After 99 days of lockout, Major League Baseball’s club owners and its players’ union reached an agreement on Thursday allowing the league to reinstate the entire 2022 season.

The MLB had previously canceled the first two weeks of the season, but under the terms of the new collective bargaining agreement the full 162-game schedule will be played, just starting one week later than initially planned on April 7.

As well as improving pay and incentives, the new agreement will also cause some changes on the field. Most noticeably, the deal includes the universal designated hitter provision, meaning that from now on pitchers in both the National and American Leagues will not bat. Other on-field changes such as pitch clocks and base sizes will be determined by a new committee from next year. The playoff format also changes, with six teams in each league three division winners and three wildcards now competing.

The delayed 2022 spring training is set to begin immediately, with games likely to start on March 18. Of the Korean major leaguers, Choi Ji-man of the Tampa Bay Rays, Kim Ha-seong of the San Diego Padres and Park Hoy-jun of the Pittsburgh Pirates are all already in the United States, with Ryu Hyun-jin of the Toronto Blue Jays flying to the team's camp in Florida on Sunday.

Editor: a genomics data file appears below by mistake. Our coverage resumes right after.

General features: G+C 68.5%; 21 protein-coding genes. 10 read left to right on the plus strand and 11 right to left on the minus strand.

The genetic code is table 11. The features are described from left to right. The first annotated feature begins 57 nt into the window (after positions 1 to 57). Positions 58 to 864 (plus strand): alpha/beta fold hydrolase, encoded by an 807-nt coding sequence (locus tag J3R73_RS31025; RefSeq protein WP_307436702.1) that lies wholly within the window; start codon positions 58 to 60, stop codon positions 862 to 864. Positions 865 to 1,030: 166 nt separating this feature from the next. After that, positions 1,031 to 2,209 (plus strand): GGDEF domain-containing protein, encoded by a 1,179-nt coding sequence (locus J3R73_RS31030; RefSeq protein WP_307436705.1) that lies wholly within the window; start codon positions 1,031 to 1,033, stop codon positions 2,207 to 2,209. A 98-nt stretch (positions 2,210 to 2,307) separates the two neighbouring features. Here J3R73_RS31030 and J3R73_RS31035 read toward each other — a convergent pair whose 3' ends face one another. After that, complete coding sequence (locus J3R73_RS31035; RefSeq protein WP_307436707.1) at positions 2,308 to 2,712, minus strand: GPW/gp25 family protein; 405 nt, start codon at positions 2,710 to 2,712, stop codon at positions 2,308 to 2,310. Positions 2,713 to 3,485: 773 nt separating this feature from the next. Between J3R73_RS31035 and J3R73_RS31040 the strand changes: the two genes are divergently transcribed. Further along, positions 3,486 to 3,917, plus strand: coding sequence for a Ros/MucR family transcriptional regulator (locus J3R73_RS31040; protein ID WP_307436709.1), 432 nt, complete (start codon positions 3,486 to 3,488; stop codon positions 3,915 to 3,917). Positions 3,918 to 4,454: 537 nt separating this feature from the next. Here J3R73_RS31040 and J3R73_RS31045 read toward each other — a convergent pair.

But while the MLB four are set to return to the majors without even missing a payday, the news comes just a few days too late for former free agent Kim Kwang-hyun.

Kim Kwang-hyun joined the St. Louis Cardinals in 2020 after a hugely successful career in the KBO that saw him named MVP at age 20 and win four Korean Series with the SK Wyverns. After two seasons in the majors, Kim Kwang-hyun had a solid MLB career 2.97 ERA with 10 wins and seven losses.

Kim Kwang-hyun ended the 2021 season without an offer to return to the St. Louis Cardinals for the 2022 season, but still remained a serious major league prospect. He could still have been an option for the Cardinals, as well as a number of other clubs.

But with major league teams unable to negotiate contracts during the lockout, Kim Kwang-hyun was eventually forced to bite the bullet earlier this week, agreeing to return to the KBO on a four-year deal with the SSG Landers.That contract makes Kim Kwang-hyun the highest-paid player in KBO history, but also ties him to the Landers until he turns 38-years-old, essentially closing the door on the majors for good.